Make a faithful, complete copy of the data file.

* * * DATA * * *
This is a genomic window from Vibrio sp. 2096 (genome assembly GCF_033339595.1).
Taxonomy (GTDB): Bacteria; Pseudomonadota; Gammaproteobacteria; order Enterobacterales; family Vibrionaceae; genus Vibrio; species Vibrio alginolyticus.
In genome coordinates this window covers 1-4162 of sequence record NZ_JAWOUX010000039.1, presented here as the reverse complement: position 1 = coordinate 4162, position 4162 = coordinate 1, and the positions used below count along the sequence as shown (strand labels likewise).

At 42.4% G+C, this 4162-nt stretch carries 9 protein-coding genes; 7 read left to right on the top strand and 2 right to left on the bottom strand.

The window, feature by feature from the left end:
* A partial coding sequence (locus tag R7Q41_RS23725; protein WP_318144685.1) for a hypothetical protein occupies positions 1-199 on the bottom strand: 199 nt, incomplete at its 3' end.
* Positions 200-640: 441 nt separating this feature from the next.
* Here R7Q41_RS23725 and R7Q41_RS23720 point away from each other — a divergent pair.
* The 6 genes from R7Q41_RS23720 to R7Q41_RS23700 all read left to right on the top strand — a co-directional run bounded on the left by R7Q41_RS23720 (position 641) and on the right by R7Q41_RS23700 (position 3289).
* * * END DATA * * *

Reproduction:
This is a genomic window from Vibrio sp. 2096 (genome assembly GCF_033339595.1).
Taxonomy (GTDB): Bacteria; Pseudomonadota; Gammaproteobacteria; order Enterobacterales; family Vibrionaceae; genus Vibrio; species Vibrio alginolyticus.
In genome coordinates this window covers 1-4162 of sequence record NZ_JAWOUX010000039.1, presented here as the reverse complement: position 1 = coordinate 4162, position 4162 = coordinate 1, and the positions used below count along the sequence as shown (strand labels likewise).

At 42.4% G+C, this 4162-nt stretch carries 9 protein-coding genes; 7 read left to right on the top strand and 2 right to left on the bottom strand.

The window, feature by feature from the left end:
* A partial coding sequence (locus tag R7Q41_RS23725; protein WP_318144685.1) for a hypothetical protein occupies positions 1-199 on the bottom strand: 199 nt, incomplete at its 3' end.
* Positions 200-640: 441 nt separating this feature from the next.
* Here R7Q41_RS23725 and R7Q41_RS23720 point away from each other — a divergent pair.
* The 6 genes from R7Q41_RS23720 to R7Q41_RS23700 all read left to right on the top strand — a co-directional run bounded on the left by R7Q41_RS23720 (position 641) and on the right by R7Q41_RS23700 (position 3289).